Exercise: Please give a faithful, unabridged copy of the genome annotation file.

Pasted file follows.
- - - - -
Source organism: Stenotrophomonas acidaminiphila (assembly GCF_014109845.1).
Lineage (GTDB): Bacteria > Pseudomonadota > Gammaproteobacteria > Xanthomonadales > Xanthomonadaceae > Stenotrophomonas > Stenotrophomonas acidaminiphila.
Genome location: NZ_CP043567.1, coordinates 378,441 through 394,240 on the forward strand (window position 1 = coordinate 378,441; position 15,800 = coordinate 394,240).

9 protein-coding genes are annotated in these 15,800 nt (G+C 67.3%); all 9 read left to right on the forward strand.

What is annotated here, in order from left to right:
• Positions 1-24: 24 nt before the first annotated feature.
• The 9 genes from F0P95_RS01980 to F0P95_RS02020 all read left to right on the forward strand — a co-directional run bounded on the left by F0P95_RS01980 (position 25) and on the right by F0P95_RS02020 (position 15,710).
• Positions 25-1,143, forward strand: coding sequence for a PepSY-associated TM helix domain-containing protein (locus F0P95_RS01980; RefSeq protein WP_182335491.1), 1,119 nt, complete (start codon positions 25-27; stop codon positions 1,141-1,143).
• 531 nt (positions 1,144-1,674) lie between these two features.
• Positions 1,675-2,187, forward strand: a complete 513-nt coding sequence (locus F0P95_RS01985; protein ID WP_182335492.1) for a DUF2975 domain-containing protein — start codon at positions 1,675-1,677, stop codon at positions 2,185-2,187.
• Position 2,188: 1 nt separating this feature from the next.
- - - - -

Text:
Source organism: Stenotrophomonas acidaminiphila (assembly GCF_014109845.1).
Lineage (GTDB): Bacteria > Pseudomonadota > Gammaproteobacteria > Xanthomonadales > Xanthomonadaceae > Stenotrophomonas > Stenotrophomonas acidaminiphila.
Genome location: NZ_CP043567.1, coordinates 378,441 through 394,240 on the forward strand (window position 1 = coordinate 378,441; position 15,800 = coordinate 394,240).

9 protein-coding genes are annotated in these 15,800 nt (G+C 67.3%); all 9 read left to right on the forward strand.

What is annotated here, in order from left to right:
• Positions 1-24: 24 nt before the first annotated feature.
• The 9 genes from F0P95_RS01980 to F0P95_RS02020 all read left to right on the forward strand — a co-directional run bounded on the left by F0P95_RS01980 (position 25) and on the right by F0P95_RS02020 (position 15,710).
• Positions 25-1,143, forward strand: coding sequence for a PepSY-associated TM helix domain-containing protein (locus F0P95_RS01980; RefSeq protein WP_182335491.1), 1,119 nt, complete (start codon positions 25-27; stop codon positions 1,141-1,143).
• 531 nt (positions 1,144-1,674) lie between these two features.
• Positions 1,675-2,187, forward strand: a complete 513-nt coding sequence (locus F0P95_RS01985; protein ID WP_182335492.1) for a DUF2975 domain-containing protein — start codon at positions 1,675-1,677, stop codon at positions 2,185-2,187.
• Position 2,188: 1 nt separating this feature from the next.